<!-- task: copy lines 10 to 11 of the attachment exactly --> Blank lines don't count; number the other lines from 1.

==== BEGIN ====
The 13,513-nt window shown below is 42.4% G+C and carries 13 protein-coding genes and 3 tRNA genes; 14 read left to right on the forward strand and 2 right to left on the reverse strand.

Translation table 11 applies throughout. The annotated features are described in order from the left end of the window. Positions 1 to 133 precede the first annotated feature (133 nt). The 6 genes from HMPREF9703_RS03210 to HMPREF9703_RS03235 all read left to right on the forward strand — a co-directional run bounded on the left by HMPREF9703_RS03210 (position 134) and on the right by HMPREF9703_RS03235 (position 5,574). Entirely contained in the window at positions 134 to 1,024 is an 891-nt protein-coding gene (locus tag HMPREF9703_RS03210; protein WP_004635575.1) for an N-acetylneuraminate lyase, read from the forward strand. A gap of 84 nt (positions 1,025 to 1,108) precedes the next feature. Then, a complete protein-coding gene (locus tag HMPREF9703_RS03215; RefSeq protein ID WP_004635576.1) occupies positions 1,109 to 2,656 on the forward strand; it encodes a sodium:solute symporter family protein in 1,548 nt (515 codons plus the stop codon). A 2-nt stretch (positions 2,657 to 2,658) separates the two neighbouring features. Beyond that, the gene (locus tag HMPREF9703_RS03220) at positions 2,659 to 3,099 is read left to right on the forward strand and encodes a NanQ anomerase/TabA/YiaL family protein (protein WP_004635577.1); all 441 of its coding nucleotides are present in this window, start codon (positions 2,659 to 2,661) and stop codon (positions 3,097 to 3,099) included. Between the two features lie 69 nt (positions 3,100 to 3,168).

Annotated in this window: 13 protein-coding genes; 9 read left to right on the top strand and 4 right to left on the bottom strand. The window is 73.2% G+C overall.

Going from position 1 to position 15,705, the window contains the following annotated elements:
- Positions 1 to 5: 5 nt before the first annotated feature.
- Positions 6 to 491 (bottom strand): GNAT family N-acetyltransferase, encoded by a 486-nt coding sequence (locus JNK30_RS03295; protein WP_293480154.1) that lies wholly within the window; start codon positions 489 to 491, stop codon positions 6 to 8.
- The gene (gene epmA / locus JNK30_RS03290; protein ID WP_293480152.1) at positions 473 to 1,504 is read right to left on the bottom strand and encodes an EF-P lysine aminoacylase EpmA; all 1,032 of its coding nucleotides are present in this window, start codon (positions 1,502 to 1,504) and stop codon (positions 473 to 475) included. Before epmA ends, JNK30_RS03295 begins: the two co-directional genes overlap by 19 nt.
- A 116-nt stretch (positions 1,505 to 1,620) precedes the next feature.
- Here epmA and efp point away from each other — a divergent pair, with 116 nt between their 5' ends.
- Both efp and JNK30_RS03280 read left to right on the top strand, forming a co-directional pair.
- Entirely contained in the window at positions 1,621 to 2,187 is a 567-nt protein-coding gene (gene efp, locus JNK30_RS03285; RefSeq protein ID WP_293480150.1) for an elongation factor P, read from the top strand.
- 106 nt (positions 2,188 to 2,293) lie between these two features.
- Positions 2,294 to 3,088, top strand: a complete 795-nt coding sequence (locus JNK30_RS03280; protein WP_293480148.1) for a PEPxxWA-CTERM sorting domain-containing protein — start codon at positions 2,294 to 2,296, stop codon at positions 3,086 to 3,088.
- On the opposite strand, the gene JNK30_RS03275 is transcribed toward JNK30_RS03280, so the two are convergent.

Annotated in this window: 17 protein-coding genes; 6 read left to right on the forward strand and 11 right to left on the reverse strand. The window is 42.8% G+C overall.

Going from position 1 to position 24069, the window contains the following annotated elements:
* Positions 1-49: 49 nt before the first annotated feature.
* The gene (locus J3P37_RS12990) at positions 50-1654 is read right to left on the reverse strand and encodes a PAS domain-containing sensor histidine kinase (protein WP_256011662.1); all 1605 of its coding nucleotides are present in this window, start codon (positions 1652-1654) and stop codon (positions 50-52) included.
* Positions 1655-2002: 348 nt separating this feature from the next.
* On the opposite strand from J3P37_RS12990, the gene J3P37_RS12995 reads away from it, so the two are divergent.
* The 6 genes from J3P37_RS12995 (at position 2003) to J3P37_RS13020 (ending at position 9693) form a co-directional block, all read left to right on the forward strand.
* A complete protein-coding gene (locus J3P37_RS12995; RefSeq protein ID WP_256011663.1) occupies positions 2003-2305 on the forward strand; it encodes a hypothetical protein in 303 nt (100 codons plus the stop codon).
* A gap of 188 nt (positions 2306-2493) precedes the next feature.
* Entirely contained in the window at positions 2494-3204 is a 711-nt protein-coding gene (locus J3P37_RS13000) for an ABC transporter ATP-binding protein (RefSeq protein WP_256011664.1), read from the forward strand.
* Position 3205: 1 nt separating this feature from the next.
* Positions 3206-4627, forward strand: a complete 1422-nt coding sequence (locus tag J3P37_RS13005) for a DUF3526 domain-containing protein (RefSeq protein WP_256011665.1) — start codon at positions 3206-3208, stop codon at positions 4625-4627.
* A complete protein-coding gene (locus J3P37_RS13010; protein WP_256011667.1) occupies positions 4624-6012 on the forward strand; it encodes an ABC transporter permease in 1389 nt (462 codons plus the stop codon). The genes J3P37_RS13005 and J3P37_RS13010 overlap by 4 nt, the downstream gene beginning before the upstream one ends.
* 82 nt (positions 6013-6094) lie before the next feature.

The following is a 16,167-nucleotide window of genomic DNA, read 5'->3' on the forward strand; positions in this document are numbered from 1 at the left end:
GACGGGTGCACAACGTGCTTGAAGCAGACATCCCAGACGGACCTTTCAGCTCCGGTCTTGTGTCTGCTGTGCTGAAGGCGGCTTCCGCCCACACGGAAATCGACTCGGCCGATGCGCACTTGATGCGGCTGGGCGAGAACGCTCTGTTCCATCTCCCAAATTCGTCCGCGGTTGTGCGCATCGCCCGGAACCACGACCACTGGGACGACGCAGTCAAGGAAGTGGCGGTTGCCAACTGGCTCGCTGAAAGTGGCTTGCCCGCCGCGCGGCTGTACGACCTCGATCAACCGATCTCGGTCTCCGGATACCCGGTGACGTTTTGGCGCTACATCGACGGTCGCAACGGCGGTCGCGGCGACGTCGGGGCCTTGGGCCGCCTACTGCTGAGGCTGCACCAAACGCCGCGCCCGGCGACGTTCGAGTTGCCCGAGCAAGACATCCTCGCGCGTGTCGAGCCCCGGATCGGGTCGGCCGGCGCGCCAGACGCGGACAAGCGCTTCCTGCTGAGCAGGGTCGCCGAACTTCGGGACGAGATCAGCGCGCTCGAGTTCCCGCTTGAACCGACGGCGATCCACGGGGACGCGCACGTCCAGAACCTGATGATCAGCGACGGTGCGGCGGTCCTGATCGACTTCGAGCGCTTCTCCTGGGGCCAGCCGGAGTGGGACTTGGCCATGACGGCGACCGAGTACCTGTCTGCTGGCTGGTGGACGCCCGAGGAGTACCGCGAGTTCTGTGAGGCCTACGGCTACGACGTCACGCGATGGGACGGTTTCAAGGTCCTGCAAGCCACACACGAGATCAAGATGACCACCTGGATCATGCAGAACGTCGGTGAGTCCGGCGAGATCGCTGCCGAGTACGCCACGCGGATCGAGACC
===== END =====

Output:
- Both efp and JNK30_RS03280 read left to right on the top strand, forming a co-directional pair.
- Entirely contained in the window at positions 1,621 to 2,187 is a 567-nt protein-coding gene (gene efp, locus JNK30_RS03285; RefSeq protein ID WP_293480150.1) for an elongation factor P, read from the top strand.